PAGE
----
Creative Commons Attribution 3.0 Unported license

It was great to welcome Laura Molloy, Researcher at the Humanities Advanced Technology and Information Institute (HATII), to the Steering Group meeting. After the meeting Leigh, Laura and I met to discuss the project from the perspective of her role as JISCMRD Evidence Gatherer. As well as discussing impact and gathering evidence about benefits, Laura also came up with the concept of the chariot (KAPTUR project) being pulled by four horses (our four institutions). I really liked this idea of the race and also the need for collaboration to be well-matched in order to make the project successful.


Meeting at Central Saint Martins, University of the Arts London, 2nd July

This, our 9th project team meeting, was a bit of an adventure from the start, as the building is so new its postcode has not been picked up by Google Maps yet! However the venue is easy to find with clear markings from King’s Cross to the King’s Boulevard. Once on the 5th floor, there were spectacular views both inside and outside of the building:

CSM Granary Building, London. Photo: MTG

Key points from the meeting:

  • The Technical Manager provided a demonstration of DataFlow’s DataStage, which has now been installed on a local machine for testing purposes. There was also discussion about Figshare.
  • The UAL Project Officer spoke about DCC’s Institutional Engagement work with UAL.
  • Each Project Officer presented about two externally funded visual arts research projects (forthcoming blog post).
  • Everything appears to be on course for draft RDM policies to be approved at the Autumn Research Committee meetings; Project Officers will give short presentations about their RDM policy work at the Steering Group meeting on 18th July.
  • The Project Manager and Project Officers have collaborated on an A-Z of visual arts research data based on quotes from researchers in the KAPTUR Environmental Assessment report (forthcoming publicity and/or blog post).
  • The Project Manager is working with Angus Whyte from DCC to put together a programme for an event on ‘Selecting and Appraising Research Data’, to take place in September.
  • We discussed the timescales for producing the toolkits and institutional workshops; November was scheduled for the workshops. The Project Manager has been in conversation with Joy Davidson of DCC to find out more about the DCC training materials.

Building a pilot demonstrator service for the visual arts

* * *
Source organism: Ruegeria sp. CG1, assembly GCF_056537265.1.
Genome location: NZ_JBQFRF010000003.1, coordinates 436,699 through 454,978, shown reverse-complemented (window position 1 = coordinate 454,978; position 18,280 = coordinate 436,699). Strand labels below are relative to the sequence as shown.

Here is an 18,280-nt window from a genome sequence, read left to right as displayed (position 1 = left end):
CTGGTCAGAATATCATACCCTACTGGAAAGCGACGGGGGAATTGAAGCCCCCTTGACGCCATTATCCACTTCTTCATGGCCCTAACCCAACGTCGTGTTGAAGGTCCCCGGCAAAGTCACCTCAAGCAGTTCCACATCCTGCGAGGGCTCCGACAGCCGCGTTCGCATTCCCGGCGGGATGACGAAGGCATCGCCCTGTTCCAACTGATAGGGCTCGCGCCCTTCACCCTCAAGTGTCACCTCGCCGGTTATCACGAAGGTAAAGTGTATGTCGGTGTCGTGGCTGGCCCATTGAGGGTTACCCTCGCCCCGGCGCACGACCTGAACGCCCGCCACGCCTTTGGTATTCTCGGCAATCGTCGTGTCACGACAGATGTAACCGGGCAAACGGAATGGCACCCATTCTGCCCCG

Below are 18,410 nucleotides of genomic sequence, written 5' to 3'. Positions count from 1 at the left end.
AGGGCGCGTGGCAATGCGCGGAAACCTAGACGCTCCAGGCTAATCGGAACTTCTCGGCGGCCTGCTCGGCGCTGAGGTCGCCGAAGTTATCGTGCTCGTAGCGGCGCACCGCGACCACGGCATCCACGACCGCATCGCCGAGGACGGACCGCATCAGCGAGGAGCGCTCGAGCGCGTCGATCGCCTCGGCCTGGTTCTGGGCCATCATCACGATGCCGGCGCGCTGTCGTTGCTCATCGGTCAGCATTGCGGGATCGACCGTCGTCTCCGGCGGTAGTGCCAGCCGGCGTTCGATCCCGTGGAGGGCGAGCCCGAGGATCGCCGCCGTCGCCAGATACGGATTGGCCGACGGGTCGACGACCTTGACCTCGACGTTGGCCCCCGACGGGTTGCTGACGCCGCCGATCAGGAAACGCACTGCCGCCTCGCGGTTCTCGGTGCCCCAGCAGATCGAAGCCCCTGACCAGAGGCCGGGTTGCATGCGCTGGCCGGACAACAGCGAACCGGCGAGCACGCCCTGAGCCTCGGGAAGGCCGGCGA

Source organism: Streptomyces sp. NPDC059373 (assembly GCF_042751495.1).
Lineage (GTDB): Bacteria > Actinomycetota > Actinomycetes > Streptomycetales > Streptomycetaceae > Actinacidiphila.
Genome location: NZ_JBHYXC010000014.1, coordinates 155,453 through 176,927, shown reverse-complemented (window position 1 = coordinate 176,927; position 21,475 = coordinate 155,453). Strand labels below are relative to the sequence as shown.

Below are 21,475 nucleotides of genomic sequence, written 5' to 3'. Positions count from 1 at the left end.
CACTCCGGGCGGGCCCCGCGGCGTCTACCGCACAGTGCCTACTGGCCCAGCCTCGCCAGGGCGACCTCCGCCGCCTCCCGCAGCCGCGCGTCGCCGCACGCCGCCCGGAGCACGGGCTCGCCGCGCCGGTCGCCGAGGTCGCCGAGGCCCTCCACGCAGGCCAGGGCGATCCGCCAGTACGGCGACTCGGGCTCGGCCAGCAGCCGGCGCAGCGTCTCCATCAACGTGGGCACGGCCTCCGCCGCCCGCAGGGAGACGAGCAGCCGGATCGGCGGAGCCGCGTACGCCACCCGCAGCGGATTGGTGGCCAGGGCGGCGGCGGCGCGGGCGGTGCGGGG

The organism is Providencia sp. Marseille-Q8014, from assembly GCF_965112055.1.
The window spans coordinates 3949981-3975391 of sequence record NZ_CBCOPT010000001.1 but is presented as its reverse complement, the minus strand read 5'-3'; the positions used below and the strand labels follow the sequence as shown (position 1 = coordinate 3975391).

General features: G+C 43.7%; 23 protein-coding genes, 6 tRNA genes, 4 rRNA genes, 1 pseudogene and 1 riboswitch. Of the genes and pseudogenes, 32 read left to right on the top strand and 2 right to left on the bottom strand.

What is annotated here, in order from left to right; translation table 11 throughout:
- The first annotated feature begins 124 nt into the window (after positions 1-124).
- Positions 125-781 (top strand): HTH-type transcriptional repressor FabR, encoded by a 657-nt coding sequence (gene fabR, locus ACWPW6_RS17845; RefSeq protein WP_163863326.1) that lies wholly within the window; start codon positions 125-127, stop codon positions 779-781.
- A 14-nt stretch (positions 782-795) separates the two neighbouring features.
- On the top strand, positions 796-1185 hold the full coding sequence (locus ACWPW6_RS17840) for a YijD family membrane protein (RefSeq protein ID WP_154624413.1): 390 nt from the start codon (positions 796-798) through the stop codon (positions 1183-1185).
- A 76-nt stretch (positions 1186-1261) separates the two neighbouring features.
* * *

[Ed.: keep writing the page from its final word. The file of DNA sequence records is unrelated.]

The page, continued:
The following blog post is adapted from the Conclusion and Recommendations section of the Technical Analysis report (PDF):

The KAPTUR Technical Manager investigated 17 different types of software which were compared to the requirements of the four partner institutions (details and appendices in the report). The next stage of the research reduced the choice of software to five options: DataFlow, DSpace, EPrints, Fedora, Figshare. These were all found to be suitable for managing research data in the visual arts; through a further selection process EPrints, Figshare, and DataFlow were identified as the strongest contenders.

[…] it is recommended that two pilots occur side by side: an integration of EPrints with Figshare and a separate piece of work linking DataFlow’s DataStage with EPrints. By integrating EPrints with Figshare, the project can take advantage of a system which has been built with, and for, researchers to handle research data specifically, and has a user-friendly visual interface (which is constantly evolving and enhanced by Figshare directly). […]By integrating DataStage with EPrints the research data storage and software will be hosted within each institution, providing them with better control over the type of data that can be stored, published and managed. The integration will also enable content uploaded in DataStage to be securely backed up by the institution and accessible from anywhere in the world. A ‘Dropbox’-like tool is featured in the latest beta version, providing a user-friendly interface which will benefit visual arts researchers. EPrints will effectively provide the role of DataFlow’s DataBank.